commands, check grub and fstab, and reboot.

    mark
  • Les Mikesell at Jan 10, 2012 at 8:19 pm

    On Tue, Jan 10, 2012 at 3:35 PM, wrote:

    What we do is build one, then create /boot/new and /new on the next
    server, rsync over to them, then mkdir /boot/old and /old, and (using
    zsh with modules loaded) mv * old, mv old/lost+found ., mv
    old/new/* ., make sure a few things are correct (for example,
    ifcfg-eth*, /etc/ssh/), and sync, then reboot. All your other stuff is
    fine....
    Have you looked at http://rear.sourceforge.net/ (and in EPEL) as a
    potential backup/clone/rollout mechanism? ?It seems like something
    <snip>
    The one difference with the method we use is that you *don't* have to
    format /, and so anything you have under it is still safe. We normally
    have a few directories that are local, and so need to be saved (web, a
    temp that everyone can use that is guaranteed *not* to go away, etc).
    But that also means you don't get to re-arrange your filesystem layout
    to set up a bigger /boot, change filesystem types, or fix something
    you've learned could be better in the years of running the previous
    version.

    --
    Les Mikesell
    lesmikesell at gmail.com
  • Rushton Martin at Mar 12, 2012 at 2:08 pm
    I'm trying to configure an old 64-bit desktop machine as a client for a
    CentOS server. The client must have no modifiable storage at all so my
    options seem to be:
    1) Stateless network boot
    2) Live DVD

    I've been looking at the latter route, does anyone know if there is a
    convenient hook so that the live dvd will automatically download and
    execute a file during bootstrapping? I need to have some state, but
    held on the server. If there are any instructions for hacking the
    CentOS live dvd, please point me at them.

    I'd prefer not to go for a complete stateless network boot, the server
    will be booted in a number of configurations and it would mean
    reconfiguring xCAT or similar on each set of disks. Just to be even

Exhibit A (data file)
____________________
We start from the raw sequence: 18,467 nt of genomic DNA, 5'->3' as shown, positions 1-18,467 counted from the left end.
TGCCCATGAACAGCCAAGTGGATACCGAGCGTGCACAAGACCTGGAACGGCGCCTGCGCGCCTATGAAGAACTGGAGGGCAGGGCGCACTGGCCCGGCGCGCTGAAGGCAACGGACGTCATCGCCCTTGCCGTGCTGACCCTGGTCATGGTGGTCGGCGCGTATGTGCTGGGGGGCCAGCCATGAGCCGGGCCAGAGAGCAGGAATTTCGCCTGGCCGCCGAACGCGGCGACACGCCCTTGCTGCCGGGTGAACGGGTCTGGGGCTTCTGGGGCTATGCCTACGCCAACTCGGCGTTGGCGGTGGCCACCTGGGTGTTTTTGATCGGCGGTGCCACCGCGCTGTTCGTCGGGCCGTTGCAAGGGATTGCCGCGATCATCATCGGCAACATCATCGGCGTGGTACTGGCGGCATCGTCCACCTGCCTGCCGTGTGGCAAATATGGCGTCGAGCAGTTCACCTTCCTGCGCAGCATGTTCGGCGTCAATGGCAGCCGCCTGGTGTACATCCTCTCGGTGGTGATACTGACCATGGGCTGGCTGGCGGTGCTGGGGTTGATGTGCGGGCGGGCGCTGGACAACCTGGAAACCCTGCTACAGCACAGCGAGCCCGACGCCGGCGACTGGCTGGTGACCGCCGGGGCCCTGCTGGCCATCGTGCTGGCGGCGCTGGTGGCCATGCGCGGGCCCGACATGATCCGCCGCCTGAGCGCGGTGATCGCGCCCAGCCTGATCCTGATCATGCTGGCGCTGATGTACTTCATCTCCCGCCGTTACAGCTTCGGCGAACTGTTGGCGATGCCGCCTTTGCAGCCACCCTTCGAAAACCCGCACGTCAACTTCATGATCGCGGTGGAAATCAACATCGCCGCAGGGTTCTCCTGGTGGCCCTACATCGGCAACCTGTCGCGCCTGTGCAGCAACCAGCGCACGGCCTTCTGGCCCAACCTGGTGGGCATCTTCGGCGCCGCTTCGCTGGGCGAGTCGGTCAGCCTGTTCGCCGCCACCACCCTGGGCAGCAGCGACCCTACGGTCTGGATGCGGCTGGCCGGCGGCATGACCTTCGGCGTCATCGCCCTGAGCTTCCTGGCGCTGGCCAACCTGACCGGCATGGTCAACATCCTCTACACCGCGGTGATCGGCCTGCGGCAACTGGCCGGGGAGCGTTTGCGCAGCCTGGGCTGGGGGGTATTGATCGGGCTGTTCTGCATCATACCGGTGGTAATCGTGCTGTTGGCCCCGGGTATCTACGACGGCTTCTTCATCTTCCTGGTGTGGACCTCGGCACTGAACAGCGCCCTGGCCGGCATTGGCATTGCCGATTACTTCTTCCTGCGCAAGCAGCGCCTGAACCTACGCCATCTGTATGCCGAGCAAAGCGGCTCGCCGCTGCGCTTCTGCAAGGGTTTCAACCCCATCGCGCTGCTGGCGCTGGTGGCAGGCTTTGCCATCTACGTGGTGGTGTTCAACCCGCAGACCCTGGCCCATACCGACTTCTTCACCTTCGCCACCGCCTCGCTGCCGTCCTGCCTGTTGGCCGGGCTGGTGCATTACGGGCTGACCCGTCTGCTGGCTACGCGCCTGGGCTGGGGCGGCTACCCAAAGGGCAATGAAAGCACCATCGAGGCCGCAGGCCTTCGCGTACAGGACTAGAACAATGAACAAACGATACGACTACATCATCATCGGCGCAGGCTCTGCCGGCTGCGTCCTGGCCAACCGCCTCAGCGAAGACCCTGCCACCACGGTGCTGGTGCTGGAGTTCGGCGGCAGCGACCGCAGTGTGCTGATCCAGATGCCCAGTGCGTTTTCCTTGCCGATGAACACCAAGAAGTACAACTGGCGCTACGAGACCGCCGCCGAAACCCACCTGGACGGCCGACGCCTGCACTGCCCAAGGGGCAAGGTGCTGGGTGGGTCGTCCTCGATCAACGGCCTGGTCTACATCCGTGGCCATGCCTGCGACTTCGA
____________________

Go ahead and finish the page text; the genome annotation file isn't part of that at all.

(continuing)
more awkward, there is no external network connection to the server,
    which will be running a 64-bit variant.

    Martin Rushton
    HPC System Manager, Weapons Technologies
    Tel: 01959 514777, Mobile: 07939 219057
    email: jmrushton at QinetiQ.com
    www.QinetiQ.com
    QinetiQ - Delivering customer-focused solutions
    This email and any attachments to it may be confidential and are
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    Park, Ively Road, Farnborough, Hampshire, GU14 0LX http://www.qinetiq.com.
  • Mark Roth at Mar 12, 2012 at 2:10 pm

    Rushton Martin wrote:
    I'm trying to configure an old 64-bit desktop machine as a client for a
    CentOS server. The client must have no modifiable storage at all so my
    options seem to be:
    1) Stateless network boot
    2) Live DVD

    I've been looking at the latter route, does anyone know if there is a
    convenient hook so that the live dvd will automatically download and
    execute a file during bootstrapping? I need to have some state, but
    held on the server. If there are any instructions for hacking the
    CentOS live dvd, please point me at them.
    Not CentOS, but perhaps you might be interested in LPS
    <http://www.spi.dod.mil/lipose.htm>

    No mounted storage at all, and built by a team from the US DoD, who
    *ought* to be paranoid enough for you. I've put it on a USB key, and have
    been saying for a month or so I need to try it (this would be for work,
    where I *have* to use a PIV "smart card" to get in from outside).

    mark
  • Johnny Hughes at Jan 11, 2012 at 8:17 am

    On 01/10/2012 12:55 PM, Gene Poole wrote:
    We've got about 200 existing servers running CentOS/RHEL 5.6 and all new
    servers are being provisioned using CentOS/RHEL 6.1. So that everything
    is consistent we need to upgrade the servers running CentOS/RHEL 5.6. I've
    searched the CentOS wiki, the Red Hat site, and the internet looking for
    something official on upgrading/migrating from CentOS/RHEL 5.x to
    CentOS/RHEL 6.x. There's got to be a way other than having 2 times
    hardware.

    Any ideas???
    Note, it does not take 2x the hardware ... you only need 1 extra machine
    to convert 1 server at a time from 5.x to 6.x and when you get done, use
    that do the next one. You can do more than one on a machine with VMs as
    well (or as suggested, backup, format and bring on data, reconfigure)

    You CAN (unsupported :D) also use a 6.x disc and run an upgrade over top
    the old machine. (It should offer that as an option for the install).
    But RH does not recommend or support upgrades done that way if using
    RHEL, so use at your own risk. Also please understand that things are
    not going to "just work" after an upgrade from CentOS 5.x to 6.x. For
    example, if you have php based websites using php-5.1.6-x in CentOS-5,
    you are likely going to have issues running them on php-5.3.x in CentOS-6.

    The bottom line is that CentOS provides 7 years of support, but moving
    between major versions requires that you reconfigure everything. You
    can still get support for CentOS-5.x through 31 Mar 2014, so you have
    time before you need to move those 5.x servers to 6.x.